“What are the challenges ahead?” asks Jazmin Biernat, interviewing me about Fishtown for CMU Public Radio.
I begin reciting a long list that is never far from my mind: remaining maintenance projects, Fishtown flooding from road run-off, changing Great Lakes water levels, helping Joel Petersen, captain of the Joy, find more crew, raising the funds for the final $1.25 million for the balloon payment to complete the original Fishtown purchase—
“What happens if you fail to raise the money?” she asks.
“That’s not going to happen,” I say.
I’ve answered so quickly that Jazmin wonders if I’ve understood the question. “But what if you fail?” she repeats.
“That is not going to happen,” I say again. “Everything that Fishtown Preservation sets out to do we do, and meeting those payments is no exception.”
It doesn’t occur to me to have anything but confidence. That final payment is large and it’s coming fast, but we’ve already faced a long list of challenges—and where we haven’t met our goals, it’s because we’ve exceeded them.
The reason isn’t mysterious: It’s the people behind Fishtown Preservation, many of whom are present or past members of our board of directors. They’ve made significant financial contributions themselves, and these commitments have inspired others to make noteworthy gifts, too. Caring about Fishtown, I’ve learned, is contagious.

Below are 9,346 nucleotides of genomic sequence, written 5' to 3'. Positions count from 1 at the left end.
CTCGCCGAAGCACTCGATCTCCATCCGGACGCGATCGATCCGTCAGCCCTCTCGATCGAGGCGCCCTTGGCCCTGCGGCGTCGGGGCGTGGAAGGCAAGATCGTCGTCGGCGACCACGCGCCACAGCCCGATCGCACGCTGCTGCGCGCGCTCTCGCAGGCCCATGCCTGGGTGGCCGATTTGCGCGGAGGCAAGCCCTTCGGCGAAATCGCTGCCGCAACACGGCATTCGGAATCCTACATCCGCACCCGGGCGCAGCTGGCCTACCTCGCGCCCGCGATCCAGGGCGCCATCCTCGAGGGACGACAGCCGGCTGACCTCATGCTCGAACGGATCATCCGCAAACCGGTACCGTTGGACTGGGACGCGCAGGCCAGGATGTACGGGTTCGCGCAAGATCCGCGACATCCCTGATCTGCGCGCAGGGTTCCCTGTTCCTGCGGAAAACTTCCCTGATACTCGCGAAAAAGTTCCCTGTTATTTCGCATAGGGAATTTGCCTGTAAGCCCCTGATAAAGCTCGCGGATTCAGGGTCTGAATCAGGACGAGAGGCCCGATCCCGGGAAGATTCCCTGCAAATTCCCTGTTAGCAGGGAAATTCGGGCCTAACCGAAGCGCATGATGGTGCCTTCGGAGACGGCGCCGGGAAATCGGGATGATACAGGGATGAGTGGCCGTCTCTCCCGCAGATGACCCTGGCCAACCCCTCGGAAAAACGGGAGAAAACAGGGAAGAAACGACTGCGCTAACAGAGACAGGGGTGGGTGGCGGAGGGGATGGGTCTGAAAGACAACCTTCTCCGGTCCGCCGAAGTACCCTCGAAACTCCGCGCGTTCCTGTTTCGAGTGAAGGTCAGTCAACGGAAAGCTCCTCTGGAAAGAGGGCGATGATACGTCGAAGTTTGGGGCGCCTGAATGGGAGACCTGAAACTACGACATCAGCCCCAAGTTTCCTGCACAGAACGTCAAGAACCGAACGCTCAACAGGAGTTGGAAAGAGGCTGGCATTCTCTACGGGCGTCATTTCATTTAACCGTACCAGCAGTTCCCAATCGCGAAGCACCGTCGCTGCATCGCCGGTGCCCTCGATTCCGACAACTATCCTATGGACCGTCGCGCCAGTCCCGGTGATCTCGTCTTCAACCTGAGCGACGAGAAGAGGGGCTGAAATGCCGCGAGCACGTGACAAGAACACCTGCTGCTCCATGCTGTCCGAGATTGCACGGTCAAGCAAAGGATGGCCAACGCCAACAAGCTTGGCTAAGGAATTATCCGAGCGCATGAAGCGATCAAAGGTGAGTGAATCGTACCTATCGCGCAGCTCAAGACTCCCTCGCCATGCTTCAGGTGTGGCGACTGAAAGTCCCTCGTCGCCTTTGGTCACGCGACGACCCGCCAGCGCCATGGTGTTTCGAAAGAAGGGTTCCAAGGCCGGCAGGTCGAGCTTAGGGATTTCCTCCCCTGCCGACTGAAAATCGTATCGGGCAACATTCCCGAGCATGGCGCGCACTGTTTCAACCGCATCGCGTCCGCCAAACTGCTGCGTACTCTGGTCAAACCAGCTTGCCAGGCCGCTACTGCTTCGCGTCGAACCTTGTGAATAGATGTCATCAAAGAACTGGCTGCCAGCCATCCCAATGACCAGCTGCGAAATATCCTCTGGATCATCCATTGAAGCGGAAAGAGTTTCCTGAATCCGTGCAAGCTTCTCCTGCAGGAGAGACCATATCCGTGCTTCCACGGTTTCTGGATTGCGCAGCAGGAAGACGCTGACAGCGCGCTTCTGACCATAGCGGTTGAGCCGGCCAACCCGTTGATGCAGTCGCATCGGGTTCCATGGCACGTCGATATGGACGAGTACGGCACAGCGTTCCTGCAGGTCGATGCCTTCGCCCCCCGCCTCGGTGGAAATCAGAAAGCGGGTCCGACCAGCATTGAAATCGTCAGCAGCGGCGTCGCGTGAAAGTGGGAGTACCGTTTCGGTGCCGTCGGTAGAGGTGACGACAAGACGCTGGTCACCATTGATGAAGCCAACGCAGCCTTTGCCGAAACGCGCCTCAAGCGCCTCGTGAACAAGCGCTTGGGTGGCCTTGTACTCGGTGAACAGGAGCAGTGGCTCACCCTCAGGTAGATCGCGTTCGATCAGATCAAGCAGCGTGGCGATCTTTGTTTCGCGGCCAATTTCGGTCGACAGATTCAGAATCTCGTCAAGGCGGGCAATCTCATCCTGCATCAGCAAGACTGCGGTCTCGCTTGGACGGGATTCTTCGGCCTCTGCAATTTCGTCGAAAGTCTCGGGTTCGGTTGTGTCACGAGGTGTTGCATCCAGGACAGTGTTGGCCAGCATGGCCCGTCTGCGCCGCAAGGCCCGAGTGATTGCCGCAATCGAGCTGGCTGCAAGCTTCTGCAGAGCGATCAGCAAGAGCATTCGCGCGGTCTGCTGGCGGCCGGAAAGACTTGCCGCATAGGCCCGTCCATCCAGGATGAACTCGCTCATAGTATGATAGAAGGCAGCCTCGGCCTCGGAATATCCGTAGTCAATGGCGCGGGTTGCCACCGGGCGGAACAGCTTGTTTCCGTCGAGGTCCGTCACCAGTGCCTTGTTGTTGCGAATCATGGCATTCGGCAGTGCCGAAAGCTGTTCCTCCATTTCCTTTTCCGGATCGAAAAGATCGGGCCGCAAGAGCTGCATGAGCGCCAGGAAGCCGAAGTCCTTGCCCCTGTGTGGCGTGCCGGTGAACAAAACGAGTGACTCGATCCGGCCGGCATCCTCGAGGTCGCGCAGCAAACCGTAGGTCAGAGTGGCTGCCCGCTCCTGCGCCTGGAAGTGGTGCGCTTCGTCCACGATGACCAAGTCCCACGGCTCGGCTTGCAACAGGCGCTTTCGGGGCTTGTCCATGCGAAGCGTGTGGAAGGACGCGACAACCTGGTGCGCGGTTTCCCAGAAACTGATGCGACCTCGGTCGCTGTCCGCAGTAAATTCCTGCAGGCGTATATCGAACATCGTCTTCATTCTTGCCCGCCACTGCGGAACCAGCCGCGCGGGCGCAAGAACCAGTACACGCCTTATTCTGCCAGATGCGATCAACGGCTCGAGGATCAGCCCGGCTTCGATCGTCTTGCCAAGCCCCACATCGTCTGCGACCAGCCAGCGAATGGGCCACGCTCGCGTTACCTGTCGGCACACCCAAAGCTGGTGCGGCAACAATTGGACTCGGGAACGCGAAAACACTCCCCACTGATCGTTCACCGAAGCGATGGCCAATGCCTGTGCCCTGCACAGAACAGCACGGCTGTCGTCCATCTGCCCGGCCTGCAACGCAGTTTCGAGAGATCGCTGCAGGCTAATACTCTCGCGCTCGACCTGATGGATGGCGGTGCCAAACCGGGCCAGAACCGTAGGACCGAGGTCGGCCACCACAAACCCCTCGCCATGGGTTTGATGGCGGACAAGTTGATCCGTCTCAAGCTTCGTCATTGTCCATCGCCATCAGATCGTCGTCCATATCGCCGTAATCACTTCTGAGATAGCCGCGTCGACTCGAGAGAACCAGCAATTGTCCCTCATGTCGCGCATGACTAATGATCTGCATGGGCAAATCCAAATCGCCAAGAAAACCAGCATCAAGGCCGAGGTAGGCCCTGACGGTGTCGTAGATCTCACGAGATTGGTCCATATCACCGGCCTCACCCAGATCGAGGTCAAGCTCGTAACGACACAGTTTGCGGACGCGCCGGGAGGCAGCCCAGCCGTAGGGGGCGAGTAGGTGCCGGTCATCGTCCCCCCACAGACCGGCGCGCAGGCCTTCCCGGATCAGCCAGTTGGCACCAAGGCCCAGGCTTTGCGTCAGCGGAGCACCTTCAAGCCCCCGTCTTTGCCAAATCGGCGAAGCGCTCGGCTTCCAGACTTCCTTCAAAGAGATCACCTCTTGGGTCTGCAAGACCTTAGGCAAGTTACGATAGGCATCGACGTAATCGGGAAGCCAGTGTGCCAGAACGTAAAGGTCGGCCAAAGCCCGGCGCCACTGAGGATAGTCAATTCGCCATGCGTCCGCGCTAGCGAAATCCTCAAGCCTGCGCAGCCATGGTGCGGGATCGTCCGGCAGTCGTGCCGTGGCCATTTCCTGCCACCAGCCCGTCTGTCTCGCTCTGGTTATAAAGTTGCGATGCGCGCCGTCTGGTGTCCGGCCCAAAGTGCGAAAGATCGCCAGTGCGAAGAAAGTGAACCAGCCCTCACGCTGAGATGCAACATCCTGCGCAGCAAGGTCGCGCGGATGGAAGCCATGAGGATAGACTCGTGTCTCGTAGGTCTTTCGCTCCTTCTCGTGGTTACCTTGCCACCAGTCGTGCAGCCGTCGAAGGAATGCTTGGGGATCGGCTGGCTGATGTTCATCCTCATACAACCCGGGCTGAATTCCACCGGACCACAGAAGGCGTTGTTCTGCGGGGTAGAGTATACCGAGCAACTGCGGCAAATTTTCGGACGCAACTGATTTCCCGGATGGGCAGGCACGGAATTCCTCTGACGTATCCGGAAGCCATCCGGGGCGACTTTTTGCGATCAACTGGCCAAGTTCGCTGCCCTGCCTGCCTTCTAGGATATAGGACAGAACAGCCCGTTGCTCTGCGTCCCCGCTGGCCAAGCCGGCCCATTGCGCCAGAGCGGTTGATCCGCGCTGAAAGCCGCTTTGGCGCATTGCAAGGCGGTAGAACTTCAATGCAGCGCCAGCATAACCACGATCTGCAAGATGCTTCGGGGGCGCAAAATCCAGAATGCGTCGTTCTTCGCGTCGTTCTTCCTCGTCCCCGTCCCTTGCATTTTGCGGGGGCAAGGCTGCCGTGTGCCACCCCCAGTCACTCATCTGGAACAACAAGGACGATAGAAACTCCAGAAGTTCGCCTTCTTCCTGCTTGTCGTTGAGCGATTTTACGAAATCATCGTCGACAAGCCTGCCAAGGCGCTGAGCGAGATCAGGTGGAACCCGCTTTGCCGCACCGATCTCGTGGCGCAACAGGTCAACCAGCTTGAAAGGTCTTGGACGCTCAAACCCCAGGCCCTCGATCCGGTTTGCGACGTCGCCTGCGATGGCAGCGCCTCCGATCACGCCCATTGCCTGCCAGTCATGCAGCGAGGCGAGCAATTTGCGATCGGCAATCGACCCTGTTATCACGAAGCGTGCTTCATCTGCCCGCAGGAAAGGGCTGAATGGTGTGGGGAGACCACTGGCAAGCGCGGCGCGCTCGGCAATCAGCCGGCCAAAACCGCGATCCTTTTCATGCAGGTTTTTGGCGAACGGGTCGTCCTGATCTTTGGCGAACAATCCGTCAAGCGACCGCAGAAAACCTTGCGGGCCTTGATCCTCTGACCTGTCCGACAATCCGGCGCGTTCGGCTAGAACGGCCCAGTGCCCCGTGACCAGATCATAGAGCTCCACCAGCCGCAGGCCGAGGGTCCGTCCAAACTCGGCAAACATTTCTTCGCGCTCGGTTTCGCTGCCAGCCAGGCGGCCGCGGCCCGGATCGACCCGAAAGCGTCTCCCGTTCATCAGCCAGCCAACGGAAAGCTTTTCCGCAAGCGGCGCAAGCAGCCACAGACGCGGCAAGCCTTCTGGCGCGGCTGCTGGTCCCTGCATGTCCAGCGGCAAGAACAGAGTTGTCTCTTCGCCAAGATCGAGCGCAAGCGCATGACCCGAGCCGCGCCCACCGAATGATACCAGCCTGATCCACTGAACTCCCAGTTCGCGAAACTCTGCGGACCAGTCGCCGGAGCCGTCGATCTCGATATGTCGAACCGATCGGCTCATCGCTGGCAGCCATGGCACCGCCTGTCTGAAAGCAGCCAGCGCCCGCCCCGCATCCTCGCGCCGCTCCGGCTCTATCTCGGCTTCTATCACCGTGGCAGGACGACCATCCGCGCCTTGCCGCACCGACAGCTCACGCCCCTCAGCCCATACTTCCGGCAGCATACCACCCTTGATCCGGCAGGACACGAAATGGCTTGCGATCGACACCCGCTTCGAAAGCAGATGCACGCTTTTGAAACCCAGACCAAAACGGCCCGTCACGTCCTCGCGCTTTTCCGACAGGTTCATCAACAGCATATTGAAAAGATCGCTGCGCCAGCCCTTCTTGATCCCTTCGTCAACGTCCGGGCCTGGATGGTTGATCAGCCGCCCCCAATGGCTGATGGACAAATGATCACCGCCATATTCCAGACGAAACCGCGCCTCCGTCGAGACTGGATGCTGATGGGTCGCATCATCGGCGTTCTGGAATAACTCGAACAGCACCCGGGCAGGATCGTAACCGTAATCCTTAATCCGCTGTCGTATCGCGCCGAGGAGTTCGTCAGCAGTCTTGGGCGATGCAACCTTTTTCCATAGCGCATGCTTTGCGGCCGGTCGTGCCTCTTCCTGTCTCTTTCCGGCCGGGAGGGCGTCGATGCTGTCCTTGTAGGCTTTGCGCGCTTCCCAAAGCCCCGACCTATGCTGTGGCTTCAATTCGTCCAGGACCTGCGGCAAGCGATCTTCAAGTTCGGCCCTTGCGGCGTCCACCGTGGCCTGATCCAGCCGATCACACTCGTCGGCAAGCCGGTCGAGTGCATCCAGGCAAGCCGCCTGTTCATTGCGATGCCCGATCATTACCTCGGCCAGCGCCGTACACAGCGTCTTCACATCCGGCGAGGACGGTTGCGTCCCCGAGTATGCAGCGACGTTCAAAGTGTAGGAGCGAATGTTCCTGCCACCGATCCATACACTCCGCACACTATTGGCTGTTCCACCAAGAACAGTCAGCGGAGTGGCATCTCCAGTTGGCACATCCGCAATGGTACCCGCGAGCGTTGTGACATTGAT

We set ambitious goals for Fishtown in our original strategic plan because Fishtown matters even more now than it did 40 years ago, when it became the cornerstone of the Leland National Register Historic District. Great Lakes commercial fishing sites, already dwindling in 1975, have become scarce. Even more rare is a place like Fishtown that has embraced functional change while maintaining its historic character.
We’re also making ambitious plans for the future, I told Jazmin, and we expect to be successful with those, too.
Our future success depends upon you, of course. Please consider making a financial commitment toward these current major projects. Closing the books on the original acquisition of Fishtown, restoring the Carlson Fishery shanty and stabilizing the Fishtown landscape are all key to the present and to the future.
Fishtown is a place that matters—but only because Fishtown matters to you.
Our Current Projects
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